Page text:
Previous bankruptcy court rulings have already demonstrated that no corporate structure is bankruptcy-proof. For example, in General Growth Properties, property-level lenders sought to dismiss the chapter 11 cases of several of General Growth’s property-level subsidiaries as bad faith filings (on similar grounds to PWM), but the motion was denied as the court found that the corporate documents did not prohibit the debtor from filing for bankruptcy under the facts and circumstances present there.[4]

More recently, in In re Lake Michigan Beach Pottawatamie Resort LLC, an Illinois bankruptcy court held that a lender’s consent provision in a borrower’s LLC agreement was unenforceable as a matter of federal public policy. The court found that bankruptcy-remote structures are only permissible as long as the “blocking” directors/members adhere to their general fiduciary duties to the company, so that there will be “at least theoretically, . . . situations where the blocking director will vote in favor of a bankruptcy filing,” which could not have occurred as the secured lender had required that the borrower LLC enter into an amendment to its operating agreement (a) establishing the secured lender as a special member to the LLC, (b) requiring the consent of the special member to file bankruptcy, and (c) eliminating any duty on the part of the special member to give any consideration to the interests of the LLC or its members.[5] Because the fiduciary duties of the special member were eliminated under the amendment, the court held that the consent provision imposed, in effect, an absolute bar against bankruptcy filing and was therefore unenforceable on public policy grounds.[6]

Similarly, in Intervention Energy, the Delaware bankruptcy court took issue with a lender which held a “golden share” whose consent was necessary for the debtor to commence a bankruptcy case. The court concluded that the lender owed no duty to anyone but itself and that such an arrangement—combined with the lender’s intent to block any voluntary bankruptcy filing—was “tantamount to an absolute waiver” of its right to seek bankruptcy relief in violation of public policy.[7]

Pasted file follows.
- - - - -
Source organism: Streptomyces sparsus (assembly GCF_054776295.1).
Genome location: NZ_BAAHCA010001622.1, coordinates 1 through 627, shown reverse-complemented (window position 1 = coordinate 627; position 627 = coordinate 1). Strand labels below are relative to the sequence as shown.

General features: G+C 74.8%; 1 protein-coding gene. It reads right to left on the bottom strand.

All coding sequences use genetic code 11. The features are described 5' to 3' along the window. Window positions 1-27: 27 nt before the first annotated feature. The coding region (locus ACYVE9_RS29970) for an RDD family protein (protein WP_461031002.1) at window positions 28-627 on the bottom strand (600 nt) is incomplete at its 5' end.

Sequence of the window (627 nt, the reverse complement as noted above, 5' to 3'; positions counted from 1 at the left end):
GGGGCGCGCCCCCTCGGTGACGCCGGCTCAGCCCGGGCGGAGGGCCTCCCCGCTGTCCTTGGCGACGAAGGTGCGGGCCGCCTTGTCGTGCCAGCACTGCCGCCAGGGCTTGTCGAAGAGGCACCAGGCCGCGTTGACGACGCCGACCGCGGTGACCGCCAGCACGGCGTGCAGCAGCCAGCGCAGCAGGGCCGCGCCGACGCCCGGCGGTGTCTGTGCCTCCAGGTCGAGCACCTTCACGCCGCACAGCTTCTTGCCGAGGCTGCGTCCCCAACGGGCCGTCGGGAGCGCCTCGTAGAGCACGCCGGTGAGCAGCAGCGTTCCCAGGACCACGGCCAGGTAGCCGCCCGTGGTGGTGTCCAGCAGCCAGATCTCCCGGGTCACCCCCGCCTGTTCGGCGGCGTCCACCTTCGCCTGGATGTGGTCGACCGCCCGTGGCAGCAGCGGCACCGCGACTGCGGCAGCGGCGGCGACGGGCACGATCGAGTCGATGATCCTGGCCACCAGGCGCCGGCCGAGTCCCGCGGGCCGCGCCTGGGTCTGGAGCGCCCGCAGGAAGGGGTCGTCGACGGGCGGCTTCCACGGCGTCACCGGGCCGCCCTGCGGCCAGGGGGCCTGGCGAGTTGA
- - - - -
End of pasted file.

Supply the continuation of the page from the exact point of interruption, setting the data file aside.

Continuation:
The bankruptcy court’s ruling in PWM—if it is upheld on appeal—is another reminder that investors must take care in both drafting and relying on restricting an entity’s access to bankruptcy protection. These restrictions could be undermined by other provisions in governing documents, such as the ability to remove managers of a business and replace them with individuals more willing to consider chapter 11. Additionally, PWM demonstrates the threats to a shareholder’s (or member holder’s) right to block a bankruptcy filing where that shareholder is also a creditor (and is acting to protect its creditor position). Finally, PWM shows that courts may promote access to bankruptcy relief over the clear rights of a minority shareholder to block a bankruptcy filing.